Calibration, Coherence, and Consilience in Radiometric Measures of Geologic Time

Philosophy of Science 87 (3):425-456 (2020)
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Abstract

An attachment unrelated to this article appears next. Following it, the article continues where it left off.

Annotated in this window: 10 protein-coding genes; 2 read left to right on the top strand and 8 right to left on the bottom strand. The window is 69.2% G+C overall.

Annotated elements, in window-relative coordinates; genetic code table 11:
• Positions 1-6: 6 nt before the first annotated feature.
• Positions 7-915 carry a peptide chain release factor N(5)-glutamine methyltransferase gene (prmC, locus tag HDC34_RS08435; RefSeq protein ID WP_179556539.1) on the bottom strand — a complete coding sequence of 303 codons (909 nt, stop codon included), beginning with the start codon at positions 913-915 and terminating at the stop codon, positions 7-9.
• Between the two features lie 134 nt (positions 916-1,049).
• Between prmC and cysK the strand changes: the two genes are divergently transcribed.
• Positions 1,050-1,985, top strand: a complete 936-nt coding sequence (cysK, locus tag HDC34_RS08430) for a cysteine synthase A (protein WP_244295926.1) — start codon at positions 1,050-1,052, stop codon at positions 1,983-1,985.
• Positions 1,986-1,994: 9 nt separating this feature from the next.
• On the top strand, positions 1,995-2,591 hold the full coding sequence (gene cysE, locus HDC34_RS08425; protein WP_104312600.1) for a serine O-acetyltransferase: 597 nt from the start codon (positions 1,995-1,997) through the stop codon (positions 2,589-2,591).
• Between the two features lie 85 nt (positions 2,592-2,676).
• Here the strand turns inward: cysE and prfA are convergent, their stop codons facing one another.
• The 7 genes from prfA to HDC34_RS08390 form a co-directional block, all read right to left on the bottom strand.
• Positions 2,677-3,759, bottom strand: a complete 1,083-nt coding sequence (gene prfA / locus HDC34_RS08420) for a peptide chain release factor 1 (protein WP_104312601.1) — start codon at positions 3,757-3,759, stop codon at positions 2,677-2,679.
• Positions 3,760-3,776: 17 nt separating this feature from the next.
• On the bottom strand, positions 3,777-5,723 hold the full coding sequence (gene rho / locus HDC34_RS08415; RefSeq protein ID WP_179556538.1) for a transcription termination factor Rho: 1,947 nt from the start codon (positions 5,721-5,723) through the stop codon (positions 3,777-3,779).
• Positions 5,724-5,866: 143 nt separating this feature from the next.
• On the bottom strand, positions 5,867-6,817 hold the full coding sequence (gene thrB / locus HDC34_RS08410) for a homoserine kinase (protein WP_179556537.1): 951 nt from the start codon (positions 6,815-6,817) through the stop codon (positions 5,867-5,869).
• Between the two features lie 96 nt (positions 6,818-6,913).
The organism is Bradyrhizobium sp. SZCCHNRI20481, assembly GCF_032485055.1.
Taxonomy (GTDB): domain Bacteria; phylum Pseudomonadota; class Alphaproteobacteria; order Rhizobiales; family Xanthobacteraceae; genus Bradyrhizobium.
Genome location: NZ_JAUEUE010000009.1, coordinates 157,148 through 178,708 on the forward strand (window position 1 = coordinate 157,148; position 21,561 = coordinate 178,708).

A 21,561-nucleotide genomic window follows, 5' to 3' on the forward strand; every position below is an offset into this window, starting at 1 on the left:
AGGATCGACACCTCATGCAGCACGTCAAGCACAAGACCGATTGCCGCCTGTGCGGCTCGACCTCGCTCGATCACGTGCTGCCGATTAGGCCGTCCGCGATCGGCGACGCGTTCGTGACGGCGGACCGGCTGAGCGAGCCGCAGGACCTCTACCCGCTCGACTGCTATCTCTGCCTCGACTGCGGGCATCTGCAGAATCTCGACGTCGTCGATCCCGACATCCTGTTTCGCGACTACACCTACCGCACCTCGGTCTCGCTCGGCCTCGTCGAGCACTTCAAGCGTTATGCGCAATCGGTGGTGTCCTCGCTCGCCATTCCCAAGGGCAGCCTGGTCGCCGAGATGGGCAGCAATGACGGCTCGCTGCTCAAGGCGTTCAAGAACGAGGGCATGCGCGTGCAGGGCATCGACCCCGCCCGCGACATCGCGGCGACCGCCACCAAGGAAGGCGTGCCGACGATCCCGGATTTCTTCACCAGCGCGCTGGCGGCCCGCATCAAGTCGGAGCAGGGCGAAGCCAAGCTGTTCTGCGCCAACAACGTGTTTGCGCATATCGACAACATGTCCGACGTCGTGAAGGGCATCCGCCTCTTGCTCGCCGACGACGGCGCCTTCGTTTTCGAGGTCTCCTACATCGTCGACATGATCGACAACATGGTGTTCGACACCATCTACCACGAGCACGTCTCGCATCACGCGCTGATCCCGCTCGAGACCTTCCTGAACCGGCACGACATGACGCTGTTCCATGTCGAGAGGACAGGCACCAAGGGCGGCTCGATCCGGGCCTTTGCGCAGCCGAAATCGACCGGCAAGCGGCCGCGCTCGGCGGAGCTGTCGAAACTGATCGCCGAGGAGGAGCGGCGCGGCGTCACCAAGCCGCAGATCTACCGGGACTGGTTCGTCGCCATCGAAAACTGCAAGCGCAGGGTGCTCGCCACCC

In 2012, the Geological Time Scale, which sets the temporal framework for studying the timing and tempo of all major geological, biological, and climatic events in Earth’s history, had one-quarter of its boundaries moved in a widespread revision of radiometric dates. The philosophy of metrology helps us understand this episode, and it, in turn, elucidates the notions of calibration, coherence, and consilience. I argue that coherence testing is a distinct activity preceding calibration and consilience, and I highlight the value of discordant evidence and trade-offs scientists face in calibration. The iterative nature of calibration, moreover, raises the problem of legacy data.
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